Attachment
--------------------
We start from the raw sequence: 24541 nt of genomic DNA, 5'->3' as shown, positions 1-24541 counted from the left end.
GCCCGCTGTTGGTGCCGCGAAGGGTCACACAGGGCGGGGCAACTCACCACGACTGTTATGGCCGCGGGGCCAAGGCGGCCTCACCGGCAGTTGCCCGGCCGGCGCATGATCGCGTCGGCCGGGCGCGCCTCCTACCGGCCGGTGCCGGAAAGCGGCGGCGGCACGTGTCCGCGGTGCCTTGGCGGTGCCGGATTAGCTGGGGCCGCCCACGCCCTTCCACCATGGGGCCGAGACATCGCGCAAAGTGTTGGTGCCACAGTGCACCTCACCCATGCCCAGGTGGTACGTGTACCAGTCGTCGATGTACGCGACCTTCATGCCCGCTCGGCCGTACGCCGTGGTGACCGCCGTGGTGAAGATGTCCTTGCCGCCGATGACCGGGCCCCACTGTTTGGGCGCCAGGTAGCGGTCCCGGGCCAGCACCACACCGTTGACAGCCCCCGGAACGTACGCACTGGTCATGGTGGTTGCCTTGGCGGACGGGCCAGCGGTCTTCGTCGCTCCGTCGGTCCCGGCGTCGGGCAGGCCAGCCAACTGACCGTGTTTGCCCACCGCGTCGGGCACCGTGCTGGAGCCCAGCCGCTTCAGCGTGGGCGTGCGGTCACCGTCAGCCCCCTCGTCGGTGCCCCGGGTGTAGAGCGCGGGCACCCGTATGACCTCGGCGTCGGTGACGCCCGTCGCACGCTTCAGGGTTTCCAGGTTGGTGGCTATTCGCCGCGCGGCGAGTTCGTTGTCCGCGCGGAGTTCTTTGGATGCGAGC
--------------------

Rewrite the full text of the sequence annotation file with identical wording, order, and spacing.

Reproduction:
We start from the raw sequence: 24541 nt of genomic DNA, 5'->3' as shown, positions 1-24541 counted from the left end.
GCCCGCTGTTGGTGCCGCGAAGGGTCACACAGGGCGGGGCAACTCACCACGACTGTTATGGCCGCGGGGCCAAGGCGGCCTCACCGGCAGTTGCCCGGCCGGCGCATGATCGCGTCGGCCGGGCGCGCCTCCTACCGGCCGGTGCCGGAAAGCGGCGGCGGCACGTGTCCGCGGTGCCTTGGCGGTGCCGGATTAGCTGGGGCCGCCCACGCCCTTCCACCATGGGGCCGAGACATCGCGCAAAGTGTTGGTGCCACAGTGCACCTCACCCATGCCCAGGTGGTACGTGTACCAGTCGTCGATGTACGCGACCTTCATGCCCGCTCGGCCGTACGCCGTGGTGACCGCCGTGGTGAAGATGTCCTTGCCGCCGATGACCGGGCCCCACTGTTTGGGCGCCAGGTAGCGGTCCCGGGCCAGCACCACACCGTTGACAGCCCCCGGAACGTACGCACTGGTCATGGTGGTTGCCTTGGCGGACGGGCCAGCGGTCTTCGTCGCTCCGTCGGTCCCGGCGTCGGGCAGGCCAGCCAACTGACCGTGTTTGCCCACCGCGTCGGGCACCGTGCTGGAGCCCAGCCGCTTCAGCGTGGGCGTGCGGTCACCGTCAGCCCCCTCGTCGGTGCCCCGGGTGTAGAGCGCGGGCACCCGTATGACCTCGGCGTCGGTGACGCCCGTCGCACGCTTCAGGGTTTCCAGGTTGGTGGCTATTCGCCGCGCGGCGAGTTCGTTGTCCGCGCGGAGTTCTTTGGATGCGAGC